The Future of Content Marketing: It's Personal
Contentstack recently hosted the second of a three-part webinar series. In the “Coming To Terms With Content Operations” webinar, Cathy McKnight from The Content Advisory presents new governance structures, workflows, and tasks to implement a successful content operation. The Content Advisory has helped brands such as Capital One, Hilton, Dell, and Caterpillar transform their marketing content into unforgettable customer experiences!
This webinar, along with this article are sure to give you valuable insights into building a successful content operation and deliver customer-experience-centric content.
When was the last time (if ever) you received an email addressed to “Dear Sir/Madam/Subscriber?” And when was that last time you didn’t delete such an email with record-breaking speed? After all, if a company doesn’t even know enough about you to know your name, how could they possibly have anything of personal value to offer you?
We’re witnessing a new era of content marketing. Gone are the days of the “one-to-many” marketing method that the advent of the radio ushered in in 1920. Exactly one century later, modern organizations the world over have shifted their focus to “one-to-one” content marketing that delivers personalized content, relevant purchasing journeys, and unique experiences at any scale.
Don’t be like those organizations that continue to waste their content marketing budgets on non-personalized campaigns that more and more consumers are ignoring by the day. Instead, keep reading to tune into the most significant trends that are changing content marketing and tap into several tools that will keep you competitive as the future of content marketing becomes ever-more personalized.
What Is Personalized Content Marketing?
Let’s start things off on the right foot by making sure we’re all on the same page about what personalized content marketing means. According to Gartner, personalization is “a process that creates a relevant, individualized interaction between two parties designed to enhance the experience of the recipient.”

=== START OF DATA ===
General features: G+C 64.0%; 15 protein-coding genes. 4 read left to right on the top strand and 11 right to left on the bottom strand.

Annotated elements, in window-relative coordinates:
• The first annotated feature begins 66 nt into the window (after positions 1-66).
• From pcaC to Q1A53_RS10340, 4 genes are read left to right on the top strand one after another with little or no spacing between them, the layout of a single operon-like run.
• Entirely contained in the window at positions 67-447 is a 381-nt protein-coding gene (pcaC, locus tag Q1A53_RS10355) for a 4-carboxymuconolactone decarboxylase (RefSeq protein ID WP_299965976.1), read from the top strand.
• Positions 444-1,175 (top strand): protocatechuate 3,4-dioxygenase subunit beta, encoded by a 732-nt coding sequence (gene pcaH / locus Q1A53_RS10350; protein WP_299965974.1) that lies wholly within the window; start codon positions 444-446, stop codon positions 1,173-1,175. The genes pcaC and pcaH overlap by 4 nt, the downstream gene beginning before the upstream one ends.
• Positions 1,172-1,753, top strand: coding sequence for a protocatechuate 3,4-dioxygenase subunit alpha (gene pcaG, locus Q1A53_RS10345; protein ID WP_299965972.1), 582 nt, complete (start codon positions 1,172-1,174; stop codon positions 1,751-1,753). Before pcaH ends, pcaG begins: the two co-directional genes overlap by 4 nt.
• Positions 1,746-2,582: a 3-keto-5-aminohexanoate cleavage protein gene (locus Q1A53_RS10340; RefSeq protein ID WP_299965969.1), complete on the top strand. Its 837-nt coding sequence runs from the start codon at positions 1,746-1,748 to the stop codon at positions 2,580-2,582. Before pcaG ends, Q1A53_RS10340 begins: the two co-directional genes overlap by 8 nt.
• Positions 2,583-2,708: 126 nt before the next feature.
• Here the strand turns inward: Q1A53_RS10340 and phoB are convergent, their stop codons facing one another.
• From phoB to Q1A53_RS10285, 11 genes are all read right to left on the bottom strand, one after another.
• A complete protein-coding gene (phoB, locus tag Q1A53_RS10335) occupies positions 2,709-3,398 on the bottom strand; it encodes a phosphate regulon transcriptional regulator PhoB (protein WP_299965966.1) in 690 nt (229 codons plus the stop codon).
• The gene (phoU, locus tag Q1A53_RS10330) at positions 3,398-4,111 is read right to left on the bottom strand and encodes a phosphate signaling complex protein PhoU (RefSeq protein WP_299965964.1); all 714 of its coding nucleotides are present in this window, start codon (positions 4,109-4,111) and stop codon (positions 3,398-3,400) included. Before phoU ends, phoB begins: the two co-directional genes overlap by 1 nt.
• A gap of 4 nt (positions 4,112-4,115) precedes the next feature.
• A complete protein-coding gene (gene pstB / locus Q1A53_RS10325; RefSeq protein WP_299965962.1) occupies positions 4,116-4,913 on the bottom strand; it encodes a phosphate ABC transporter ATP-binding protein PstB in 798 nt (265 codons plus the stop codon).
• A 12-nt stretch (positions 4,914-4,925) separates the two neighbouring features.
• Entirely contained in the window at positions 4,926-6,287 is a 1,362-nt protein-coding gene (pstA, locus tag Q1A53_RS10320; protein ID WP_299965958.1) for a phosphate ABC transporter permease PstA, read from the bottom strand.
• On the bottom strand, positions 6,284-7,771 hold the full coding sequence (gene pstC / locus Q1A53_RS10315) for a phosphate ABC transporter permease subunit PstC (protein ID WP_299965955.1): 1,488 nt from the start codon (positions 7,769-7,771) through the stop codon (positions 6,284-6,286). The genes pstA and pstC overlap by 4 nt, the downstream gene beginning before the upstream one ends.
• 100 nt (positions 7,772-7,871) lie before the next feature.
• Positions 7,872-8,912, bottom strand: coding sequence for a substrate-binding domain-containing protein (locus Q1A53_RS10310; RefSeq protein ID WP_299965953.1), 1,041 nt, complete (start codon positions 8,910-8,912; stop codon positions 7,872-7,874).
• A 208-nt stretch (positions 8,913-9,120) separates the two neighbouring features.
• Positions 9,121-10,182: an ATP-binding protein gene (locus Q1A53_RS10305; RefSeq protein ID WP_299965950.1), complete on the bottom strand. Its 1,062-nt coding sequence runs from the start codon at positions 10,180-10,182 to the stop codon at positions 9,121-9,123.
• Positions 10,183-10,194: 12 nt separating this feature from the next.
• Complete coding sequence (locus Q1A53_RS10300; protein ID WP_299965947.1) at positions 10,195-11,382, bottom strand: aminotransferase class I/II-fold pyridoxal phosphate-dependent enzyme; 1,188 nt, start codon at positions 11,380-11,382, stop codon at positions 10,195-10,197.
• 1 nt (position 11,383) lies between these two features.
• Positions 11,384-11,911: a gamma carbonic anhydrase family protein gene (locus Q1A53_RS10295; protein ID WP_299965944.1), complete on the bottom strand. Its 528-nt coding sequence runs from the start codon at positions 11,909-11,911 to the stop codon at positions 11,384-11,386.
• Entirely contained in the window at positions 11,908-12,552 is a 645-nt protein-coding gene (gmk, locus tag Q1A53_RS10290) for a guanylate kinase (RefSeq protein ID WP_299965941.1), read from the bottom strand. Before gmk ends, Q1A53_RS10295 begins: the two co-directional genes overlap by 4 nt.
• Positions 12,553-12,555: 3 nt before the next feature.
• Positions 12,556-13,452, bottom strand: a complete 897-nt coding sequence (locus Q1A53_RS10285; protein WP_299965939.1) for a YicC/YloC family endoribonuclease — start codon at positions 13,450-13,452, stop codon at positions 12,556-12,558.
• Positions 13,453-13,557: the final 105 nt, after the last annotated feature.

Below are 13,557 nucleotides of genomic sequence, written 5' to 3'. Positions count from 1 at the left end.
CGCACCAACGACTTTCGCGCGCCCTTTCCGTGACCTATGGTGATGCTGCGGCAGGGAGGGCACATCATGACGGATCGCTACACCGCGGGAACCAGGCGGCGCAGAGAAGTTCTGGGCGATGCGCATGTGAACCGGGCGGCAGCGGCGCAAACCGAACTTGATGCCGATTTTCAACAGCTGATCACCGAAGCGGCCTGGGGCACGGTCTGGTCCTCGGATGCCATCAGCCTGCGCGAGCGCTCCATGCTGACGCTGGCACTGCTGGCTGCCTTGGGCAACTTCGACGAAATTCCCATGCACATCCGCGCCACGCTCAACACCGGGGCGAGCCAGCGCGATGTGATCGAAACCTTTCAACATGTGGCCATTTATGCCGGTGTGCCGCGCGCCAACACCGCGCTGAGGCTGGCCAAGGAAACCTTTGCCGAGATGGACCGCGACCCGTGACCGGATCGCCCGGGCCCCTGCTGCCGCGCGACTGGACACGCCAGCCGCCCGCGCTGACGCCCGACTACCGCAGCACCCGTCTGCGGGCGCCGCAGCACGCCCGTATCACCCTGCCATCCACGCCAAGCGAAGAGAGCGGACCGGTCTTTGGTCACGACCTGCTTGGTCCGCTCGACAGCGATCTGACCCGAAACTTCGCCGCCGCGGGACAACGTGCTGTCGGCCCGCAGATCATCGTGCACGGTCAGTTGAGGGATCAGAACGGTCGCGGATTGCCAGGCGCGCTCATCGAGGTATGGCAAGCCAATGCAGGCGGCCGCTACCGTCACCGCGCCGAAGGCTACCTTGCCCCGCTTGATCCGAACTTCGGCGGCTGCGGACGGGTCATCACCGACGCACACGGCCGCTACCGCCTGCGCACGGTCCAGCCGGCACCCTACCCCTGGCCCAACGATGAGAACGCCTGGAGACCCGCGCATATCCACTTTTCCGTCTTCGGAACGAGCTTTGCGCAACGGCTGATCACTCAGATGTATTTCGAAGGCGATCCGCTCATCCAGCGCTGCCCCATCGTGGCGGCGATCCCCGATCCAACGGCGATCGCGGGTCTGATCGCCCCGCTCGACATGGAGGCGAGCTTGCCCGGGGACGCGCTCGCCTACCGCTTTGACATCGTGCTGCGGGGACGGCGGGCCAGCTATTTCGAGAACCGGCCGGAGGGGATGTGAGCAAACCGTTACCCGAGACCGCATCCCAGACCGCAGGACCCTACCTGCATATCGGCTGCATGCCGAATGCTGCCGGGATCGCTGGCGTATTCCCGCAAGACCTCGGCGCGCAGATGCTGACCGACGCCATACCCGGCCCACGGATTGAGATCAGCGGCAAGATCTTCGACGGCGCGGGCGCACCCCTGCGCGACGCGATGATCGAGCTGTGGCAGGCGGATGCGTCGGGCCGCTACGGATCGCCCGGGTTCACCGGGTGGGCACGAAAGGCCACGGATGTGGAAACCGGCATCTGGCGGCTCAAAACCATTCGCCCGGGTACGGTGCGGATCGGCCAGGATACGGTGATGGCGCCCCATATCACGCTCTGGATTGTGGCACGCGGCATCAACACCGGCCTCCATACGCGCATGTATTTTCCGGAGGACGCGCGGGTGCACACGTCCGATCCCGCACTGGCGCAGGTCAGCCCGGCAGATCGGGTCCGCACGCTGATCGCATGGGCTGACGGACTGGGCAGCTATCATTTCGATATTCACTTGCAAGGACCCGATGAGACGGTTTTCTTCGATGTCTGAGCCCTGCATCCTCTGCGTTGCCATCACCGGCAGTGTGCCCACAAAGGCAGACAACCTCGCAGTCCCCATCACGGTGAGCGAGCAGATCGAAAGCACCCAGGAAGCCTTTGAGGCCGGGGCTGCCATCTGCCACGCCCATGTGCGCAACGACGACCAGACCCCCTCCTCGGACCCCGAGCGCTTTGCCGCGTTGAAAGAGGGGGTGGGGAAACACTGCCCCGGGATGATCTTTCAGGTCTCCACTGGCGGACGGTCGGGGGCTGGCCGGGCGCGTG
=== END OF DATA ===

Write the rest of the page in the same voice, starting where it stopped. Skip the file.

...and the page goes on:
When it comes to content marketing, personalization is achieved by gathering unique data about each consumer or customer and using it to create a tailored experience that helps them achieve their goals.
How The Future of Content Marketing Is Getting Personal
A study of marketers and marketing-adjacent roles from a diverse mix of industries found that 80% of marketers say personalized content is more or much more effective than non-personalized content.
While “effective” means something slightly different at every organization, there are plenty of measurable business benefits of personalized content marketing. Benefits range from cutting acquisition costs in half to boosting conversion rates year over year, increasing purchase rates by 70%, growing consumer spending by as much as 500%, and more.
But it’s not only about the business benefits; consumers also expect and are more responsive to personalized content marketing. Right now, over 50% of consumers think companies should be able to use their data to suggest relevant products or services right when they’re needed. And over 70% of consumers will only engage with marketing messaging that’s personalized to them.
We think you’ll agree with us that the future of content marketing lies in personalization. Before we dive into the strategies that will help you become a leader in personalized content marketing that consumers love and competitors want to copy, let’s set the stage by getting to know the trends that got us to this point.
Technology Trends That Are Driving The Personalized Future of Content Marketing
Right about now, you might be thinking about the fact that plenty of brands have been creating marketing content based on audience segments for years, and you’d be right. What makes this topic relevant right now is that personalization goes beyond segmentation to deliver a genuinely one-to-one experience based on a person’s preferences, location, behavior, and more. These are the technology-powered trends that have enabled it to do so.